Updated: February 14, 2020
Currently declared CSE Majors:
All currently enrolled students already in a CSE major must submit their request to change into another CSE major through the Major/Minor Tool (requests are processed monthly except during summer)
Newly admitted UCSD CSE majors will need to wait until they are enrolled in courses in order to submit a change of major request using the Major/Minor Tool
CS-Bioinformatics (CS27) became impacted in FA14. CS27 majors who entered the program before FA14 who wish to change from CS with Specialization in Bioinformatics (CS27) to Computer Science (CS26) or Computer Engineering (CS25) must apply competitively for a spot through the CSE Capped Admissions Application
CSE Majors who intend to double major may NOT drop their CSE major to accept their offer into their secondary major. Come in and meet with an advisor before dropping your CSE Major. Once a student leaves the CSE Major, they will not be able to re-add the major unless they go through the CSE Capped Major Application Process which does not guarantee a student will be able to re-add.
Non-CSE majors who are continuing enrolled undergraduate UCSD students:
All non-CSE majors must apply to change into a CSE major through the MyJSOE Major Change Application
See MyJSOE Major Change Application for the timeline and all application deadlines.
In the 2019-2020 academic year, requests to change into a CSE major will be open for Spring 2020 and Summer 2020 (80 students will be accepted each cycle, with an anticipated yield of 75 students)
In the 2020-2021 academic year, requests to change into a CSE major will be open for Spring 2021 and Summer 2021 (55 students will be accepted each application cycle, with an anticipated yield of 50 students)
Be sure to read our this webpage and the MyJSOE Major Change Application webpage material thoroughly (once an application is submitted, it may not be withdrawn)
Non-Major Drop-In Advising
Please be advised that Non-CSE Major Drop-In Advising will be Friday mornings 9:00 am - 11:30 am at EBU3B Room 1200 (excluding weeks 0 and 1 of each quarter).
Eligibility Requirements to Submit an Application
All of the following eligibility courses (or their accepted equivalent) must have been completed prior to application: CSE 8B or 11, CSE 12, CSE 15L, and CSE 20 (MATH 15A or MATH 109 may be substituted for CSE 20 if taken first). Courses must be completed with a letter grade. Eligibility courses taken outside of UCSD must be posted on a student's academic history by the time the application closes for students to meet eligibility requirements. Tentative grades, unofficial transcripts, or official transcripts submitted to directly the department will not be accepted in lieu of course credit on a student's academic history.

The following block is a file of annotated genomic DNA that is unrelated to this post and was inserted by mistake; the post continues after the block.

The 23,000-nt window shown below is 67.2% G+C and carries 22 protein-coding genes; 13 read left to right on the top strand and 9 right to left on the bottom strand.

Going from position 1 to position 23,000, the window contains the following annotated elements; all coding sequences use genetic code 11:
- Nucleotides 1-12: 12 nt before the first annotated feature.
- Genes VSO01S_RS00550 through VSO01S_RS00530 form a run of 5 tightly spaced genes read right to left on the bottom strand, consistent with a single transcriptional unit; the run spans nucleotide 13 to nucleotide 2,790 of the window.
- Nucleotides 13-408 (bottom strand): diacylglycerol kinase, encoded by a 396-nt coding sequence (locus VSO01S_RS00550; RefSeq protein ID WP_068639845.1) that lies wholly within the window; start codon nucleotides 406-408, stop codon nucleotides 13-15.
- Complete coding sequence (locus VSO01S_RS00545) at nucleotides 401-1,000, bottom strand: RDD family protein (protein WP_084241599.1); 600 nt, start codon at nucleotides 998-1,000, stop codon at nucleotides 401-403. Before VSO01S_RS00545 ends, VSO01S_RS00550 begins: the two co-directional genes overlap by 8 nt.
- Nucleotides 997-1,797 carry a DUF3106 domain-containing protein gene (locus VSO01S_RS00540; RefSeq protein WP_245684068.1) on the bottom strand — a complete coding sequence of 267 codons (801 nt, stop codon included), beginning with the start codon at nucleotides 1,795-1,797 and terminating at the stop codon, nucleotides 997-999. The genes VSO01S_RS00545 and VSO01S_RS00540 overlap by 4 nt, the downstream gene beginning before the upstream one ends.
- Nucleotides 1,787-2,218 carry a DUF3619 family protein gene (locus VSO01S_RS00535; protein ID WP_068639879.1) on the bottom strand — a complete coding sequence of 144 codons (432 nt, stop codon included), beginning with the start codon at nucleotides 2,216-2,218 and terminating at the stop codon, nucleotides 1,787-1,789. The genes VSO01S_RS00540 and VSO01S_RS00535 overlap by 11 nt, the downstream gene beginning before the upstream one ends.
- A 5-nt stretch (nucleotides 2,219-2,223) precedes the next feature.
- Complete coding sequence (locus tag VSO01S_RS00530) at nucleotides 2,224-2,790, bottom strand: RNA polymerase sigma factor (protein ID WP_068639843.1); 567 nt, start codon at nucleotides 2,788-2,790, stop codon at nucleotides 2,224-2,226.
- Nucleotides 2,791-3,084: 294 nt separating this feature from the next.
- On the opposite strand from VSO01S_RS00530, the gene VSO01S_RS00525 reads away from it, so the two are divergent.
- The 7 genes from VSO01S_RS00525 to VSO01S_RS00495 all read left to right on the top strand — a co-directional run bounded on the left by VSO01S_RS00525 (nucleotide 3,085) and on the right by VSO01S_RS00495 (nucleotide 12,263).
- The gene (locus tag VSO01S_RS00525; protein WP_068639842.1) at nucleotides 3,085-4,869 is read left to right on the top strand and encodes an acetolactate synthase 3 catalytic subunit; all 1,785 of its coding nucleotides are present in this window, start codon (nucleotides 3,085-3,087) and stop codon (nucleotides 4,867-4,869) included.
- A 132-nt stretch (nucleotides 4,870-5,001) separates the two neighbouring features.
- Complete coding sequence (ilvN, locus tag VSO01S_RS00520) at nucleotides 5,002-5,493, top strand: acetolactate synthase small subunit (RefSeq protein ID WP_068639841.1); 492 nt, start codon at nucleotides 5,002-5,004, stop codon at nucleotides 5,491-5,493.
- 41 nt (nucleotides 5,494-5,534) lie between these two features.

If some or all of the eligibility courses listed above were completed with transfer credit from a different institution, students must still plan to complete a minimum of eight units at UC San Diego for a letter grade, drawn from the following screening courses(or their approved petitioned equivalent): CSE 8B or CSE 11, CSE 12, CSE 15L, CSE 20 (MATH 15A or MATH 109 may be substituted for CSE 20), CSE 21, CSE 30, and CSE 100.
Must have a minimum of a 3.3 UCSD GPA in the screening courses (or their approved petitioned equivalents)
May not exceed the 2-time CSE Capped Admissions Program application limit (each student may apply a maximum of two times for the opportunity to major in the CSE department through the CSE Capped Major Admissions Application). Students who apply without meeting all eligibility requirements will be disqualified (application will be flagged as ineligible) and the application will count as one of the 2-time CSE Capped Admissions Program application limit.
Any course substitutions requiring a petition must be submitted to the CSE department no later than noon the Friday before the MyJSOE Major Change App opens
Students with 150+ units at the time of the application review will need to have submitted a quarter by quarter (QXQ) plan for their remaining requirements to be reviewed by the CSE department and their college. QXQ plan must be emailed to firstname.lastname@example.org no later than the capped major application deadline.
Students may submit their application but will not be offered a seat until a college advisor has reviewed and approved the student's QXQ plan.
Approval from the college will be needed before the department's decision deadline. Students who cannot complete the CSE major requirements within the university term limits (6 terms for transfer students, 12 terms for students who start here as freshmen) may be considered ineligible for the CSE Capped Admissions Program and may not be approved to switch into the major.
150 unit cap includes all credit, including AP and IP credit
Students will be notified via Virtual Advising Center with the decision